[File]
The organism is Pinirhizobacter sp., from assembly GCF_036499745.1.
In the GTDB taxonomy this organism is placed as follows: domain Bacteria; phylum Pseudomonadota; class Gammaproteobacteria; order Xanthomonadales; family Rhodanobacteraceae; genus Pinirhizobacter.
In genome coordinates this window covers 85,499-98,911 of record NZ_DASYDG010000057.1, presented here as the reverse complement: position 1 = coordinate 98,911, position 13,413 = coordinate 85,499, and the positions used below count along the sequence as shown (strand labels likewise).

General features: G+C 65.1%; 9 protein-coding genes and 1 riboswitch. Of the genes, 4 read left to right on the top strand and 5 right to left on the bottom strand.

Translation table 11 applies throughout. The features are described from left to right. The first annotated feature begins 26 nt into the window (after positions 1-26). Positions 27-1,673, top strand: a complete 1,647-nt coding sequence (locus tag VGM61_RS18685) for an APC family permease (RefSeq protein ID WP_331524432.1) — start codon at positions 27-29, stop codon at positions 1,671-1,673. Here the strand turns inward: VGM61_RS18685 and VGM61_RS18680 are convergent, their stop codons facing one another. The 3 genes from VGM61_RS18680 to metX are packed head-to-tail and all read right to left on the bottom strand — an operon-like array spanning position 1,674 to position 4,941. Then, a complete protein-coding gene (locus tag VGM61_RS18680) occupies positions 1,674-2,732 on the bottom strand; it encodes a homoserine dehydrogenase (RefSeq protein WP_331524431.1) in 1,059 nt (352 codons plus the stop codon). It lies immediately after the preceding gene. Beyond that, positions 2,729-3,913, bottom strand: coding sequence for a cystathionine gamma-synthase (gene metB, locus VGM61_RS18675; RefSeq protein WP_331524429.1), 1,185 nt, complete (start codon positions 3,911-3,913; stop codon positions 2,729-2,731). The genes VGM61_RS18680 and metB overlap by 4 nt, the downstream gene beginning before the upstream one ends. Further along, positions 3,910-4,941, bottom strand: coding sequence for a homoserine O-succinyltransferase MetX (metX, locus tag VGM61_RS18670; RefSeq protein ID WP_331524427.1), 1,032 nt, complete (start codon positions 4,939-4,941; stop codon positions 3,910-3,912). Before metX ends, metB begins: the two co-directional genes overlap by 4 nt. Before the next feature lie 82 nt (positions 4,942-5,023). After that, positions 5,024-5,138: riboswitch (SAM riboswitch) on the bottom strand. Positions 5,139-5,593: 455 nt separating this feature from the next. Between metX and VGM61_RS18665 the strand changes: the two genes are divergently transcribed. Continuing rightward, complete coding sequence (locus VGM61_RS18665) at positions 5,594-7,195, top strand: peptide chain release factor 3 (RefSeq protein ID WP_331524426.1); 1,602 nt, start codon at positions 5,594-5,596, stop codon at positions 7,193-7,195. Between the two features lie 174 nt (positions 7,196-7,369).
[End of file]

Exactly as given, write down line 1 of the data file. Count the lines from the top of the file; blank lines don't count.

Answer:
The organism is Pinirhizobacter sp., from assembly GCF_036499745.1.